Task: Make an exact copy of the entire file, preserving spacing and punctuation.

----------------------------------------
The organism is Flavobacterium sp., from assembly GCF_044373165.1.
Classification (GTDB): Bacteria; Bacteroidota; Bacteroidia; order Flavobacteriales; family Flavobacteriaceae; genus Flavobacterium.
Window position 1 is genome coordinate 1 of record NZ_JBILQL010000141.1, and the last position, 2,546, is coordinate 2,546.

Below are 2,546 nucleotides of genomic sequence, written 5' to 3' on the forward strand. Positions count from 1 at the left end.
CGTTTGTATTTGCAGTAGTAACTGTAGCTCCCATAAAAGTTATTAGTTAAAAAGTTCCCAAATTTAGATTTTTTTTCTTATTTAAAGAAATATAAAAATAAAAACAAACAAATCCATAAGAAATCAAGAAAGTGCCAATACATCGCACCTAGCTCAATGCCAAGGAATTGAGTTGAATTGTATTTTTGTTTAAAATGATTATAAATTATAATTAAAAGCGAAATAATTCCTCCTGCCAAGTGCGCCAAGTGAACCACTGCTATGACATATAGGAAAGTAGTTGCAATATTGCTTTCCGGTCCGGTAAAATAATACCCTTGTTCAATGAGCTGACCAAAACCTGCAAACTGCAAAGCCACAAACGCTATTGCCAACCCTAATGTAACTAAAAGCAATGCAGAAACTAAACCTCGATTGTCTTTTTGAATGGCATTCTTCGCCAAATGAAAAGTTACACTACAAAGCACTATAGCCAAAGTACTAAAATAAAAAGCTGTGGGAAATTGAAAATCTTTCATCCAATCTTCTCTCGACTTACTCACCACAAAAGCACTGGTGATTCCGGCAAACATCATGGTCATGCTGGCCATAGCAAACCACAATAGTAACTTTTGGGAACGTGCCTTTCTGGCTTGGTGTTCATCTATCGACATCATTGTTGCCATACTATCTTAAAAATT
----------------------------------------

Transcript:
The organism is Flavobacterium sp., from assembly GCF_044373165.1.
Classification (GTDB): Bacteria; Bacteroidota; Bacteroidia; order Flavobacteriales; family Flavobacteriaceae; genus Flavobacterium.
Window position 1 is genome coordinate 1 of record NZ_JBILQL010000141.1, and the last position, 2,546, is coordinate 2,546.

Below are 2,546 nucleotides of genomic sequence, written 5' to 3' on the forward strand. Positions count from 1 at the left end.
CGTTTGTATTTGCAGTAGTAACTGTAGCTCCCATAAAAGTTATTAGTTAAAAAGTTCCCAAATTTAGATTTTTTTTCTTATTTAAAGAAATATAAAAATAAAAACAAACAAATCCATAAGAAATCAAGAAAGTGCCAATACATCGCACCTAGCTCAATGCCAAGGAATTGAGTTGAATTGTATTTTTGTTTAAAATGATTATAAATTATAATTAAAAGCGAAATAATTCCTCCTGCCAAGTGCGCCAAGTGAACCACTGCTATGACATATAGGAAAGTAGTTGCAATATTGCTTTCCGGTCCGGTAAAATAATACCCTTGTTCAATGAGCTGACCAAAACCTGCAAACTGCAAAGCCACAAACGCTATTGCCAACCCTAATGTAACTAAAAGCAATGCAGAAACTAAACCTCGATTGTCTTTTTGAATGGCATTCTTCGCCAAATGAAAAGTTACACTACAAAGCACTATAGCCAAAGTACTAAAATAAAAAGCTGTGGGAAATTGAAAATCTTTCATCCAATCTTCTCTCGACTTACTCACCACAAAAGCACTGGTGATTCCGGCAAACATCATGGTCATGCTGGCCATAGCAAACCACAATAGTAACTTTTGGGAACGTGCCTTTCTGGCTTGGTGTTCATCTATCGACATCATTGTTGCCATACTATCTTAAAAATT